The channel board can then be lifted out of the mixers face-plate, as can the fader which si attached to the channel board by a lead and pc-motherboard-style plug/socket with a locking lever which clips it in position. Remove the channel-fader lead plug, and that can then be seperated from the channel board.
After that I went down the board injecting Phospro into all the pots and buttons via access holes in the units... so it's 'squirt' & put some lube in GENTLY, so that it's not spurting out all over the board and running everywhere!.... Just a tiny press of the spray button and a little bit of lube at a time so it goes into the hole...
Now this leads to another point... I realised that a smaller diameter squirter tube for the spray would be way more efficient to get the lube into the pots cos the holes are smaller than the typical aerosol tube diameter... so i'll have to investigate that at the parts shop, cos if a smaller diameter tube could be had (one which tapers to a finer point) then the time to lube all the pots would radicaly reduce from 45 minutes to something like 15 minutes.. that much!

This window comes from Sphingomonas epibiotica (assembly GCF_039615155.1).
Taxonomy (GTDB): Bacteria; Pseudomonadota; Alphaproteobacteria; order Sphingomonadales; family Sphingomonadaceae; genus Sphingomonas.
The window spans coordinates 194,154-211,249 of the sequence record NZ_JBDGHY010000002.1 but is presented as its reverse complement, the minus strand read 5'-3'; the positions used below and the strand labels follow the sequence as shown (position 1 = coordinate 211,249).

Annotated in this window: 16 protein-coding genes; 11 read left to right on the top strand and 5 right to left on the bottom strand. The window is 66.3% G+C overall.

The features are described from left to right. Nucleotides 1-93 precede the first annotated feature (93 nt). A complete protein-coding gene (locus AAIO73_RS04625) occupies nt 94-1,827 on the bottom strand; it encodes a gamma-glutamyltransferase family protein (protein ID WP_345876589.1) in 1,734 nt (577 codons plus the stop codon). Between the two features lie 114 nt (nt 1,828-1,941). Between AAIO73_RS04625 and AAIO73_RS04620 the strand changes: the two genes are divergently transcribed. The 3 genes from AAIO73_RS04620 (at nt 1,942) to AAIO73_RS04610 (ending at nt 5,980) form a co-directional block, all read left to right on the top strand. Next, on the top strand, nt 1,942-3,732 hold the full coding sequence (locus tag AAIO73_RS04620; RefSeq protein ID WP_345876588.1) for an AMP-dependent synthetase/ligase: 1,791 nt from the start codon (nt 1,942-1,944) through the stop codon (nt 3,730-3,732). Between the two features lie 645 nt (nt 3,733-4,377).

So you squirt in the lube and then rotate the pot over and over and then turn it fully the other way, inject some more lube & again rotate & rotate the pot spindle fully in each direction over and over until it feels smooth and easy.
I did the same for all the buttons too; injected lube into the body of the switch and repeatedly clicked it and before that blew hard into them to dislodge any bits (compressed air really is needed again here).
After each pot was done i wiped clean any spray that had strayed to keep the actual board dry and clean where possible.
The detached fader unit can be done too. Each fader unit has a thin black plastic film cover which helps stop dust and fluff getting into the exposed fader track, so first I used a soft hobby paintbrush which I ran up and down the opening film cover to tweak out any bits of fluff which might be in the opening (especialy round the top and bottom of the fader) Then some lube and lots of sliding up and down to work the lube in and clean uo the tracks.